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Aug. 15, 1979 Southeast Missourian
Viewed as a major breakthrough for industrial development between Scott City and Cape Girardeau, Regional Port Authority chairman C.W. "Woody" Rushing signs a lease for 200 acres of land from Westlake Quarry and Materials. Representing Westlake during the Tuesday afternoon ceremonies at Gray's Point on the Cape-Scott County line near Scott City is Del Witt, left. Also observing the lease signing is commission member A.J. Seyer and Charles Clodfelter, executive director of the two county Regional Port Authority. (Phil Nash photo)
Lease opens door for industrial complex
By Philip Nash
Missourian Staff Writer
GRAY'S POINT - The acquisition of 200 acres of industrial land from Westlake Quarry and Materials here Tuesday by the Southeast Missouri Regional Port Authority has opened the door for what officials predicted "will develop into the largest industrial complex in Missouri."
Initially, the 50-year lease, which contains two 25-year renewable periods and a deferred payment clause, meets federal requirements on industrial sites and unlocks federal funds needed for actual development.
It also gives the port authority actual property to show prospective industrial tenants, something they have not had previously.
"We have lost several good industries in the past two years because we did not have any property to show them," executive director of the port authority, Charles Clodfelter, said.
"Now this has changed. We have something we can show them," he added.
The port authority has been in discussion with a firm for the past several months which would like to build a large coal and grain terminal here.
"We can now get specific with them," Clodfelter stated.
"I can foresee a time when this entire area between Scott City and Cape Girardeau is filled with industry," Melvin Glueck, representing the Scott County Court, predicted.
"We have it all, right here. We have the river. We have I-55 and railroads and the airport, and I predict this will develop into the largest industrial area in the state," he told officials who had gathered for the lease signing ceremonies Tuesday afternoon.
Adding to the optimism, State Rep. Jerry Ford of Cape Girardeau told the group they could look for more financial support and cooperation from state government than they have had in the past.
"The state's position now is, develop the river. There is statewide attention focused on this part of the state right now because of the river and the amount of undeveloped land here," he stated.
Reiterating Rep. Ford's pledge of state support here for the development of the Mississippi River commercially and help for industrial expansion, was Rhonda Beckham, director of Missouri Waterways, a division of the Missouri Department of Transportation.
"The governor's office and my department are very excited about what is going on here today," she said. "And, we know that this is just the beginning."
Even though the signing of the property lease Tuesday with Westlake Quarry is viewed as "a major key to the industrial development of the Scott-Cape County area," by port authority officials, they also point out that "there is a lot of work yet to be done, and it will require a lot of money."
The next step for the regional port authority is the development of specific plans for the development of the 200-acre site leased from Westlake Quarry, and the approval of the Ozark Regional Commission at Little Rock, Arkansas.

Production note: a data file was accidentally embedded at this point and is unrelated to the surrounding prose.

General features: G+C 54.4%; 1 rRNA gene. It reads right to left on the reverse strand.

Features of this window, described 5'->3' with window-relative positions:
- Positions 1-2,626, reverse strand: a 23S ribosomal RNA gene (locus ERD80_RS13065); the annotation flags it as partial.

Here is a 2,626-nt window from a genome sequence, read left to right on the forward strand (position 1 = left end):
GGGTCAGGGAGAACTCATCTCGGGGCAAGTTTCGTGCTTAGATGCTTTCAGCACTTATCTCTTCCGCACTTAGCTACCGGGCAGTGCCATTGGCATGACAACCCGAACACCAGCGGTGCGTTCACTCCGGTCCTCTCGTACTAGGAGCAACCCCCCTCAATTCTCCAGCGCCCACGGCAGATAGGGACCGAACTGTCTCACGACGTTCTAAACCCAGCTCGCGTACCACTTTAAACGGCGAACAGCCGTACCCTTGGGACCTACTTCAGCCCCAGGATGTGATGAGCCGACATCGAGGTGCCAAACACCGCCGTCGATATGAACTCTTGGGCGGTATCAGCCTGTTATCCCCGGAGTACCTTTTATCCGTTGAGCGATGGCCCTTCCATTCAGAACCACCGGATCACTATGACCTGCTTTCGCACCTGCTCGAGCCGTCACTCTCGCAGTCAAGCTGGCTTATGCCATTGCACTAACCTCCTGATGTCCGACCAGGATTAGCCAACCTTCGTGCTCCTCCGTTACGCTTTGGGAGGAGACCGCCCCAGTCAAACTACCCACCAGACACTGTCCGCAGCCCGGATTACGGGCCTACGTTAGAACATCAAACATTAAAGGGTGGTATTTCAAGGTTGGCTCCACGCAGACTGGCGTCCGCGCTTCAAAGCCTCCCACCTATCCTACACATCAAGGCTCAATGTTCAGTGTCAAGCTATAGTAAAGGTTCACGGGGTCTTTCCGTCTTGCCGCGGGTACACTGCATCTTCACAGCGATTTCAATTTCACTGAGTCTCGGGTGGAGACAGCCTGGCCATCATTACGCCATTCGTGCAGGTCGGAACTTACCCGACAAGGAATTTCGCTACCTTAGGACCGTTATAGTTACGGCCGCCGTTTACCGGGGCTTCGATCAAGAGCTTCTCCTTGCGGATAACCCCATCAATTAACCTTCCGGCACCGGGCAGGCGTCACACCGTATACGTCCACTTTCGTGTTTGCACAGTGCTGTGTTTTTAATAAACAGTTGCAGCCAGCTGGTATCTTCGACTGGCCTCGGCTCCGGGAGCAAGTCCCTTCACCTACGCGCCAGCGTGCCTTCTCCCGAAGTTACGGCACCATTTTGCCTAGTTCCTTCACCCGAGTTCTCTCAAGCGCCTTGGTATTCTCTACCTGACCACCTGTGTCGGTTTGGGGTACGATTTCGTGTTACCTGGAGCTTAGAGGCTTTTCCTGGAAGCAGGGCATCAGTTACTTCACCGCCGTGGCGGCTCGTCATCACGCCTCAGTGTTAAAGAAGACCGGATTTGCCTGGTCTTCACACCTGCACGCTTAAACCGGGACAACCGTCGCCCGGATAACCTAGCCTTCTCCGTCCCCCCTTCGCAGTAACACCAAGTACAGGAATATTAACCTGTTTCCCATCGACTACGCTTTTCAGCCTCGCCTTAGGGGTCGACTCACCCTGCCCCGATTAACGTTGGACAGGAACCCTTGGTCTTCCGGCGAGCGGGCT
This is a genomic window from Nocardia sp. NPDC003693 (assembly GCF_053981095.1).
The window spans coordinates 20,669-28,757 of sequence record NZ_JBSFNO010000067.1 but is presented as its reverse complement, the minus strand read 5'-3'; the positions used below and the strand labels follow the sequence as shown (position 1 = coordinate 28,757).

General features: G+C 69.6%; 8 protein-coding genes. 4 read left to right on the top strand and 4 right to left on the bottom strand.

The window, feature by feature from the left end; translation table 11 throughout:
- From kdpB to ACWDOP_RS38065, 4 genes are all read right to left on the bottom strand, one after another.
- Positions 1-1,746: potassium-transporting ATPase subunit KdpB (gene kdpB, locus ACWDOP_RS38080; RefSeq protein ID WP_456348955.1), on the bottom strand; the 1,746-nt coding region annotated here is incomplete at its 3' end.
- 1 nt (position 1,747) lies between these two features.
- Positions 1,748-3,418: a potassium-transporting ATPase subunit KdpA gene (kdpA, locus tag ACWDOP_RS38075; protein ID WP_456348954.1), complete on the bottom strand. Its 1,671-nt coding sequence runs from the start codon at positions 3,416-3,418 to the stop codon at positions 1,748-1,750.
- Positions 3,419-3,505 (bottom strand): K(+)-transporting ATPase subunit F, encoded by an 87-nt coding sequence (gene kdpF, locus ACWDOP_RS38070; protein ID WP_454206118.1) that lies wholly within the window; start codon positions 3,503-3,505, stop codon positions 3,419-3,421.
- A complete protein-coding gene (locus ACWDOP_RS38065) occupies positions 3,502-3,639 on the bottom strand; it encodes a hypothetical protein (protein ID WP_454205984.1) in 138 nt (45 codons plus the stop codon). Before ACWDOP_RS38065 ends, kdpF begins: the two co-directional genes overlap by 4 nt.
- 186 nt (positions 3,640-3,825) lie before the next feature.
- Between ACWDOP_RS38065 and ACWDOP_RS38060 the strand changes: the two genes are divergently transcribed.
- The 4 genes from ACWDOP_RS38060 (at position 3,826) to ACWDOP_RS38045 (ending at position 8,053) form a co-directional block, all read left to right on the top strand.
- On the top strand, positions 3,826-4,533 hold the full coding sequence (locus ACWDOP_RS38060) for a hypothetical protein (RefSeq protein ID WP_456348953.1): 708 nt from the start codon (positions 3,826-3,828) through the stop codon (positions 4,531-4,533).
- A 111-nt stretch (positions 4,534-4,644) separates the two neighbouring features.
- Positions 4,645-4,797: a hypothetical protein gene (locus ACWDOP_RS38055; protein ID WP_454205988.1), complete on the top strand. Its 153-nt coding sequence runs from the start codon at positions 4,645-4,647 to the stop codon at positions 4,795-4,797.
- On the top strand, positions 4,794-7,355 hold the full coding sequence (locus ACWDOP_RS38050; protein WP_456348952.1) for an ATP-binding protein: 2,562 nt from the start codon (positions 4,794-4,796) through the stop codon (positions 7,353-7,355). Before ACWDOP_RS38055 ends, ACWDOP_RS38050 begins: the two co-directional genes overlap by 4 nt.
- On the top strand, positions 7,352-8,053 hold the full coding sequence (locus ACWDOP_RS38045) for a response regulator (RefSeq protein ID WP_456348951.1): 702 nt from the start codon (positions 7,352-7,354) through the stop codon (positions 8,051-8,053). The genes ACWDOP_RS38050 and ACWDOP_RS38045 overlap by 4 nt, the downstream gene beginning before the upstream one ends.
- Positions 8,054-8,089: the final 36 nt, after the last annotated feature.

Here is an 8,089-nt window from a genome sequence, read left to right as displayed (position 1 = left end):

Those plans must include engineering data and plans for the construction of docking facilities, warehouses and other buildings, plus environmental impact information for the site.
Following ORC approval, actual construction of the facility can begin.
One of the important factors in the lease acquisition of the Westlake site, officials agreed, is that the land is located on the Scott-Cape Girardeau county line with nearly an equal amount of property in each county.
This is viewed by the commission as minimizing any potential charges of favoritism toward one county or the other.
Construction of docks and other facilities is expected to begin in 1980, completely operational by 1983 and self sufficient by 1986, at a cost of an estimated $2.5 million, Clodfelter said.
The site will be sub-divided into 10 and 20 acre industrial tracts and leased to tenants by the port authority.
"We have saved at least two years of time by leasing this property because Westlake has built up this 10 acres of property and we won't have to do anything to it, except build," Clodfelter said.
"On any other site, we would have had the delays of environmental impact studies and the actual land filling to accomplish before we could build anything," he said.
"The environmental impact on this site is minimal and the ground is ready for us," he said.
"What we have saved, in terms of time and money, by locating here first, we can only guess at," he told The Missourian.
"What we can say, is that we have bought a lot of time and by developing this site first, we can have actual users here and income to begin the development of the other sites near Cape Girardeau," he said.
"We have opened the door to vast industrial potential here. And, I believe that growth will continue for generations," he predicted.
"We are looking at millions of dollars in construction over the next several years and thousands of jobs.
"I think we have the potential here for growth beyond that of any other region in the state, or the river, for that matter," he stated.
"The signing of this lease today is a very major step for us," port authority commission member, A.J. Seyer, stated.
"This is an extremely equitable lease, and comes at a very good time for us and retains public confidence in what we are trying to accomplish," he said.